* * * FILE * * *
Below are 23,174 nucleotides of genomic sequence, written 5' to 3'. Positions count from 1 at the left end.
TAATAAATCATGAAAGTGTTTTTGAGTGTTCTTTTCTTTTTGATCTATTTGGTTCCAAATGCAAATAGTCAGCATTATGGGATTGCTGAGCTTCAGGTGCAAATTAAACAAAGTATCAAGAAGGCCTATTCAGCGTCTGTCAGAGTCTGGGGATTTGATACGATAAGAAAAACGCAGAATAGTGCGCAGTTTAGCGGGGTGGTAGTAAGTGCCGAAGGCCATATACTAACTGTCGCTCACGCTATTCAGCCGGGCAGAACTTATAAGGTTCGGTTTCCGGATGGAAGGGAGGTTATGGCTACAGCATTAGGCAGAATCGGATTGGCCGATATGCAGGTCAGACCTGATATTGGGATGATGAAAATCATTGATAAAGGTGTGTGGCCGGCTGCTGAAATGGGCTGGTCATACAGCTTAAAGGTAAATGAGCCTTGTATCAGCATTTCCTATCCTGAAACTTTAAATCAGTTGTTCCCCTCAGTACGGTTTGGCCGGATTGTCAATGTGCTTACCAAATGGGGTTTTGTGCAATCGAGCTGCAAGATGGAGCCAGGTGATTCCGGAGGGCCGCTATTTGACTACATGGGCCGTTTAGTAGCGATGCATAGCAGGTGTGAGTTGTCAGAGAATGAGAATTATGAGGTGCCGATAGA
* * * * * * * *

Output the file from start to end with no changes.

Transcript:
Below are 23,174 nucleotides of genomic sequence, written 5' to 3'. Positions count from 1 at the left end.
TAATAAATCATGAAAGTGTTTTTGAGTGTTCTTTTCTTTTTGATCTATTTGGTTCCAAATGCAAATAGTCAGCATTATGGGATTGCTGAGCTTCAGGTGCAAATTAAACAAAGTATCAAGAAGGCCTATTCAGCGTCTGTCAGAGTCTGGGGATTTGATACGATAAGAAAAACGCAGAATAGTGCGCAGTTTAGCGGGGTGGTAGTAAGTGCCGAAGGCCATATACTAACTGTCGCTCACGCTATTCAGCCGGGCAGAACTTATAAGGTTCGGTTTCCGGATGGAAGGGAGGTTATGGCTACAGCATTAGGCAGAATCGGATTGGCCGATATGCAGGTCAGACCTGATATTGGGATGATGAAAATCATTGATAAAGGTGTGTGGCCGGCTGCTGAAATGGGCTGGTCATACAGCTTAAAGGTAAATGAGCCTTGTATCAGCATTTCCTATCCTGAAACTTTAAATCAGTTGTTCCCCTCAGTACGGTTTGGCCGGATTGTCAATGTGCTTACCAAATGGGGTTTTGTGCAATCGAGCTGCAAGATGGAGCCAGGTGATTCCGGAGGGCCGCTATTTGACTACATGGGCCGTTTAGTAGCGATGCATAGCAGGTGTGAGTTGTCAGAGAATGAGAATTATGAGGTGCCGATAGA